What happens when a salesperson leaves?

How do we safeguard the “orphan” accounts?

Selling Radio Direct with Pat Bryson

If your stations are similar to the ones I deal with, from time to time we need to move accounts from one salesperson to another. Sometimes that occurs when a tenured salesperson retires. Sometimes a salesperson leaves for “greener pastures”. Many times, the person who is leaving hasn’t done a good job and is asked to leave. In any of these scenarios, we are left with “orphan accounts”: accounts who have had their relationship with our sellers disrupted. What do we need to do to make sure the transition is a smooth one and we don’t lose business?

Scenario one: A tenured salesperson retires or leaves.

Chances are, these people have had good relationships with their clients. They have worked with the clients long enough to know the trends of those businesses. They may have become close with the decision-makers. They have lived through good and bad times with those clients. Now, the client is faced with reestablishing a relationship with a new person. They may be thinking, “Now I’ve got to train another one.” The good news is, this client probably has experienced good results from our stations. This may transcend the break in relationship. We know that one of the things our clients value most is a long-lasting relationship. Here are some steps to begin establishing a new relationship without damaging the business:

1. Immediately call the client, introduce yourself, and set an appointment to come see them. (It’s even better if the outgoing salesperson will personally introduce the new AE)
2. Research their account. Pull billing figures from your traffic system. Go back several years if necessary. Look at production orders. How and what are they advertising?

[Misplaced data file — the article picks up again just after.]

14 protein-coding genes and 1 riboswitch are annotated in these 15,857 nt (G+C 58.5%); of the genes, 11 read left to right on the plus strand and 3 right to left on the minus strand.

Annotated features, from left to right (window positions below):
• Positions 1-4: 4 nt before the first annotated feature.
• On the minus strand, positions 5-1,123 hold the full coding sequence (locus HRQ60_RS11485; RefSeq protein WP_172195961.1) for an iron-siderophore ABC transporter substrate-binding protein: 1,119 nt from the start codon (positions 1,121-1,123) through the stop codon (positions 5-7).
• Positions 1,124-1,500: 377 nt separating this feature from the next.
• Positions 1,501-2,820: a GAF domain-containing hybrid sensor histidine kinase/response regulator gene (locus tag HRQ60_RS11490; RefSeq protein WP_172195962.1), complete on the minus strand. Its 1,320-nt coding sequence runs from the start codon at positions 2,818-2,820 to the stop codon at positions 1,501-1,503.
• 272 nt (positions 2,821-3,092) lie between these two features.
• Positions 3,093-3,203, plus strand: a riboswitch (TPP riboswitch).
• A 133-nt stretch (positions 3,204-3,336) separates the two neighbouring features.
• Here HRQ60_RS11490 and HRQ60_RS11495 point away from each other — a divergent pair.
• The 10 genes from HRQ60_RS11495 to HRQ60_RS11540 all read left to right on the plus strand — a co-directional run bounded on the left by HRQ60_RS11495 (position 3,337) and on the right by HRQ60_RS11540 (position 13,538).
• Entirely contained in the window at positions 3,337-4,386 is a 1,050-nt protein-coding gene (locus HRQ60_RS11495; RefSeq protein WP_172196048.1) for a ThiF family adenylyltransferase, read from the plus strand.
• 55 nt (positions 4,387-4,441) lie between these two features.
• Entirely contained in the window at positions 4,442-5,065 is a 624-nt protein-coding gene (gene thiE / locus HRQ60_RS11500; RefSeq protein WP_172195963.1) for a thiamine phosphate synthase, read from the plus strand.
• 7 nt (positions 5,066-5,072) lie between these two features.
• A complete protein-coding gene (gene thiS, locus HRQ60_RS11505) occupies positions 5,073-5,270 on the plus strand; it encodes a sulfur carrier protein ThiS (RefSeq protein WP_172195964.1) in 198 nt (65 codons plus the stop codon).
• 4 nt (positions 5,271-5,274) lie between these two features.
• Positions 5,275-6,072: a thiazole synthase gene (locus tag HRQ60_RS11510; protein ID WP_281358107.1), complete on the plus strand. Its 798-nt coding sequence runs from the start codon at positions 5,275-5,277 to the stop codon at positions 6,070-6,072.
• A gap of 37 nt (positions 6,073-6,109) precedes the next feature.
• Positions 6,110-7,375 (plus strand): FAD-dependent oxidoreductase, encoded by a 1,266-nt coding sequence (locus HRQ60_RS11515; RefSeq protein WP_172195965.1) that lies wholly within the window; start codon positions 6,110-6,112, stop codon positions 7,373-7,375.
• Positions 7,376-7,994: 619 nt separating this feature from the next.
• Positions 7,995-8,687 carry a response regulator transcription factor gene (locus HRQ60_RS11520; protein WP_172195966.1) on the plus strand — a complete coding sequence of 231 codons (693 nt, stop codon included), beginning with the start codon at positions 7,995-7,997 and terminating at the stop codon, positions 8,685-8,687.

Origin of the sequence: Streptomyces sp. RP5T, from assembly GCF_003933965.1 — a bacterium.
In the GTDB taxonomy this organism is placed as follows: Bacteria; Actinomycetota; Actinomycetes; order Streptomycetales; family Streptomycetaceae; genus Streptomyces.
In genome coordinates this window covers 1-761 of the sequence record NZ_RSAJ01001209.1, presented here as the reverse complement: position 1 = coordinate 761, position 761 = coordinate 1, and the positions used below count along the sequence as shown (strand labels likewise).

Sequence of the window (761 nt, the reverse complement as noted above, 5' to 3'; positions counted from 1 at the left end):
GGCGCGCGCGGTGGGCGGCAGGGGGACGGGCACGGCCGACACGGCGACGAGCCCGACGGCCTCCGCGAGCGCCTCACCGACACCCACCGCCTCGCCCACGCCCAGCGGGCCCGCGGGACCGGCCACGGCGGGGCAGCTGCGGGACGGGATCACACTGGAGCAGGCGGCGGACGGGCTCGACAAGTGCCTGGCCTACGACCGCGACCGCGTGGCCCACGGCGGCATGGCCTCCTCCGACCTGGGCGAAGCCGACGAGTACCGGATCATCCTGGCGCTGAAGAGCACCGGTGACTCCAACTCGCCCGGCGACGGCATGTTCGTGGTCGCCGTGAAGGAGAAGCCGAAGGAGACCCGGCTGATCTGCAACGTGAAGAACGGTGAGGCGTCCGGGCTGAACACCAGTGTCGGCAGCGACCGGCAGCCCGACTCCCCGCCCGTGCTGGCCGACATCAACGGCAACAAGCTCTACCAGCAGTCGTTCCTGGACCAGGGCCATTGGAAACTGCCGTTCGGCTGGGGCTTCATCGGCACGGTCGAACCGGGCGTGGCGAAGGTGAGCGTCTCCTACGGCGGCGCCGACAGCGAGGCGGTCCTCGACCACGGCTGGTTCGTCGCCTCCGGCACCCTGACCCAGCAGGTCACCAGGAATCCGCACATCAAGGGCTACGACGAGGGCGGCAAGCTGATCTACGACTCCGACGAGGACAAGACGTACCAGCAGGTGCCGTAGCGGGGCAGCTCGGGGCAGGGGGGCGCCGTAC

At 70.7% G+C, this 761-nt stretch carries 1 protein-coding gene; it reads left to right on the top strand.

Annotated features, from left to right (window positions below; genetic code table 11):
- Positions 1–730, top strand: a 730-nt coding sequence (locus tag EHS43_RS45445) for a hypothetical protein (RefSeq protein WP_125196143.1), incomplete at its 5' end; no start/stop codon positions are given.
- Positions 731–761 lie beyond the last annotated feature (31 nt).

3. Talk to others in the station who might know the history of this account.
4. Do some research on the category of business if you have not handled accounts in that category before.
5. Now you go to the appointment. “I’ve done some research on your account but I’m sure there are many other things I need to know to make sure I take great care of your business. Might we talk about those?” Now you do what we call a “mini-CNA” where you delve into biggest concerns the client is having now, where they are, where they want to be in the next 6 months. You probe for needs and goals. Talk about the business of the business. Begin to establish a relationship with them.
6. Set parameters on how they wish to work with you. “Mr. Client, I want to see you at least once a month, but that might not be often enough. How do YOU define “exceptional service”? Do you want to see me once a week, twice a month? How is the best way to communicate with you? Do you like to text, use email, phone?” Then make sure to plot these contact dates on your calendar. It will be important that you over service this client in the first 3 or 4 months.

In our next newsletter we’ll investigate what needs to happen when an underperforming salesperson leaves to safeguard business or, as I’ve found in many cases, to pick up the pieces and move forward.

Happy selling!